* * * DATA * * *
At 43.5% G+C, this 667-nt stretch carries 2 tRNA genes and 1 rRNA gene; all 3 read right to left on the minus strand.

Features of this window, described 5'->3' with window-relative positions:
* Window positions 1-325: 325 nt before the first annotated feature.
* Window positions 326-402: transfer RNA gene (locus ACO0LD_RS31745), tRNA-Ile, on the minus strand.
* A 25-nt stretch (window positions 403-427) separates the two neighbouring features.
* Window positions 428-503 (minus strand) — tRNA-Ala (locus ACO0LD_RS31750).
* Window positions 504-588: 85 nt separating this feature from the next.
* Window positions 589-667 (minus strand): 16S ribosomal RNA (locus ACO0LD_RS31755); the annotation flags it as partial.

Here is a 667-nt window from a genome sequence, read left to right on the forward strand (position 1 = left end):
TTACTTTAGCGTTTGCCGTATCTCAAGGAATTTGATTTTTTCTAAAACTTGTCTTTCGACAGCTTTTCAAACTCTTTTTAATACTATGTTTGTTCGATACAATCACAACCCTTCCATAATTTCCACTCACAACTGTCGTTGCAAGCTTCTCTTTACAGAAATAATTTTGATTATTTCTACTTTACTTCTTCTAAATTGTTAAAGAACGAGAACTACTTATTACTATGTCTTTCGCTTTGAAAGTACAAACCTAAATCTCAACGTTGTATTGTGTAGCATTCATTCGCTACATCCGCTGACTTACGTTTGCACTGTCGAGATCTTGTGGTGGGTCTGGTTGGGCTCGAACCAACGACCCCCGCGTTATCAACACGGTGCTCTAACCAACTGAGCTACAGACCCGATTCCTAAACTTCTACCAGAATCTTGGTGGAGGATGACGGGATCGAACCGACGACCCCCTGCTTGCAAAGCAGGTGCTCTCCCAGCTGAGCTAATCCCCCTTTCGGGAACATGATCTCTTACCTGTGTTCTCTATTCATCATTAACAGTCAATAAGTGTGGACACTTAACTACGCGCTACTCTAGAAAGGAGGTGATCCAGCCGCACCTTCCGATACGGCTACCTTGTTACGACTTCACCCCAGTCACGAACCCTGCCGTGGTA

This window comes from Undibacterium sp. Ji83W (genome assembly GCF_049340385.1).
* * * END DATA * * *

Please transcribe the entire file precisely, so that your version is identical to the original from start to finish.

At 43.5% G+C, this 667-nt stretch carries 2 tRNA genes and 1 rRNA gene; all 3 read right to left on the minus strand.

Features of this window, described 5'->3' with window-relative positions:
* Window positions 1-325: 325 nt before the first annotated feature.
* Window positions 326-402: transfer RNA gene (locus ACO0LD_RS31745), tRNA-Ile, on the minus strand.
* A 25-nt stretch (window positions 403-427) separates the two neighbouring features.
* Window positions 428-503 (minus strand) — tRNA-Ala (locus ACO0LD_RS31750).
* Window positions 504-588: 85 nt separating this feature from the next.
* Window positions 589-667 (minus strand): 16S ribosomal RNA (locus ACO0LD_RS31755); the annotation flags it as partial.

Here is a 667-nt window from a genome sequence, read left to right on the forward strand (position 1 = left end):
TTACTTTAGCGTTTGCCGTATCTCAAGGAATTTGATTTTTTCTAAAACTTGTCTTTCGACAGCTTTTCAAACTCTTTTTAATACTATGTTTGTTCGATACAATCACAACCCTTCCATAATTTCCACTCACAACTGTCGTTGCAAGCTTCTCTTTACAGAAATAATTTTGATTATTTCTACTTTACTTCTTCTAAATTGTTAAAGAACGAGAACTACTTATTACTATGTCTTTCGCTTTGAAAGTACAAACCTAAATCTCAACGTTGTATTGTGTAGCATTCATTCGCTACATCCGCTGACTTACGTTTGCACTGTCGAGATCTTGTGGTGGGTCTGGTTGGGCTCGAACCAACGACCCCCGCGTTATCAACACGGTGCTCTAACCAACTGAGCTACAGACCCGATTCCTAAACTTCTACCAGAATCTTGGTGGAGGATGACGGGATCGAACCGACGACCCCCTGCTTGCAAAGCAGGTGCTCTCCCAGCTGAGCTAATCCCCCTTTCGGGAACATGATCTCTTACCTGTGTTCTCTATTCATCATTAACAGTCAATAAGTGTGGACACTTAACTACGCGCTACTCTAGAAAGGAGGTGATCCAGCCGCACCTTCCGATACGGCTACCTTGTTACGACTTCACCCCAGTCACGAACCCTGCCGTGGTA

This window comes from Undibacterium sp. Ji83W (genome assembly GCF_049340385.1).